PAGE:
There are a couple of manual ways of handling this: firstly you can duplicate the tab and change your data range, switching between the two. That’s relatively painless if you have two monitors.
Secondly, you can set your date range to cover the whole period you wanted to look at and then segment by day or week.
For example, to compare week on week, set the start date as 2 weeks ago, and the finish date as yesterday. Then in the interface you can segment by week or by day, and view the data that way.
It won’t average it over the time periods, but it’ll give you an idea of how the stats have changed within the whole time period.
The other option is to use an auction insights tool like this one, which will show you top competition over whatever date range you pulled the data from.
This is great in terms of a visual representation of how things have changed, but a few limitations: it will only show the top 6 competitors within a period, so if you are comparing over a year for example, it may be that a more recent competitor has emerged but they won’t be graphed.
Also, you still need to manually figure out which points on the graph to compare in order to get a period on period comparison.
That is, if you start at September 2018 and finish at September 2019, you need to compare the left and rightmost points on the graph, which isn’t easy to do by eye.
How to Handle a Bidding War with your Competition
Firstly determine which terms the bidding war is on – is it your own brand terms, or is it more generic non-brand terms?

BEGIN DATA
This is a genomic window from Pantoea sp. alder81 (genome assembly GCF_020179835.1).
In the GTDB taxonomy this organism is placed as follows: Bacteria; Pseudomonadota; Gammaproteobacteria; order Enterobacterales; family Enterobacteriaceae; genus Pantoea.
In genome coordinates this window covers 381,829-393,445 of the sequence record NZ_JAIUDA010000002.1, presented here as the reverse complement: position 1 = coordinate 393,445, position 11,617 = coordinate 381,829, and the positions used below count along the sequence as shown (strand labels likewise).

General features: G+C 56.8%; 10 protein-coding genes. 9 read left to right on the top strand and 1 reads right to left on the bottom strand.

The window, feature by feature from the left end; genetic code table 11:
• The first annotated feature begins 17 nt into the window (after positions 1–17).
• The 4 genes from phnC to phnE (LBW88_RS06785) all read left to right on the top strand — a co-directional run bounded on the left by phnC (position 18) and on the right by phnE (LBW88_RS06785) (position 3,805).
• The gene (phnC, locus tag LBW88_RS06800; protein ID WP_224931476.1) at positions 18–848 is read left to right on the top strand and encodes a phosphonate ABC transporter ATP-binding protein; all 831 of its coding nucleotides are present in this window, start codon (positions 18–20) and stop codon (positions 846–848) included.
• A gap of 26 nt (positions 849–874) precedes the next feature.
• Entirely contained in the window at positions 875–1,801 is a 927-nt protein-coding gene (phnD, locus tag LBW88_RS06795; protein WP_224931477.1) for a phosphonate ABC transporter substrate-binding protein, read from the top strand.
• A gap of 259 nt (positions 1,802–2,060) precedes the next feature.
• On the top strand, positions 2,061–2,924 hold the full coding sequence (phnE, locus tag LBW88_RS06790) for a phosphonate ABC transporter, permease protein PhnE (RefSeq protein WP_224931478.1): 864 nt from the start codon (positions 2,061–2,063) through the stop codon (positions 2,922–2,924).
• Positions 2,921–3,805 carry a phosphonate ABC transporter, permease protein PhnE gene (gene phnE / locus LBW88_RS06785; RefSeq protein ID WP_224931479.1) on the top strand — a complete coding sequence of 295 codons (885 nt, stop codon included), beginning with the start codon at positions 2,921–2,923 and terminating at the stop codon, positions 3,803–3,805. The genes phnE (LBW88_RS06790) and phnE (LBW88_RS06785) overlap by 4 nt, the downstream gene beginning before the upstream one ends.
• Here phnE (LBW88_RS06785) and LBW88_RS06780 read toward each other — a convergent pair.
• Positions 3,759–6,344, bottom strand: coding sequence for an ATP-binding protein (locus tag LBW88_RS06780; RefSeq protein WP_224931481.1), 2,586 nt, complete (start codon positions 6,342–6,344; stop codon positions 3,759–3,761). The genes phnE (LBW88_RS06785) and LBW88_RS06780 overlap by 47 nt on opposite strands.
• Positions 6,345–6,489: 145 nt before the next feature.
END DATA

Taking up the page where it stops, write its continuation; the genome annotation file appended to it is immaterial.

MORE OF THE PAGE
Your response will be very different depending on where you are competing with them.
1. Competing on Non-Brand Terms
If your resources are limited, and a competitor is squeezing your budget, simply assess which areas are the most valuable for you to cover.
For example, if there is a set of keywords in particular that drive most of your revenue then focus on dominating those. Once you’ve increased your revenue enough you can begin to compete on the more competitive terms.
Focusing on one set of keywords or campaigns also will give you test ad copy, landing pages, and the various facets of quality score, in a less competitive environment.
This will give you an advantage when you try to compete more aggressively on the competitive terms.
It is a good idea however to keep some presence on the more competitive terms, as this will give you access to auction insights data.
Should the competitor who has been squeezing you out suddenly drop their spend or change strategy, then you’ll be able to see it. At that point you can swoop in and maximise on hopefully cheaper impression share.
So, consider reducing your bids and budgets on these terms, but not cutting them out entirely.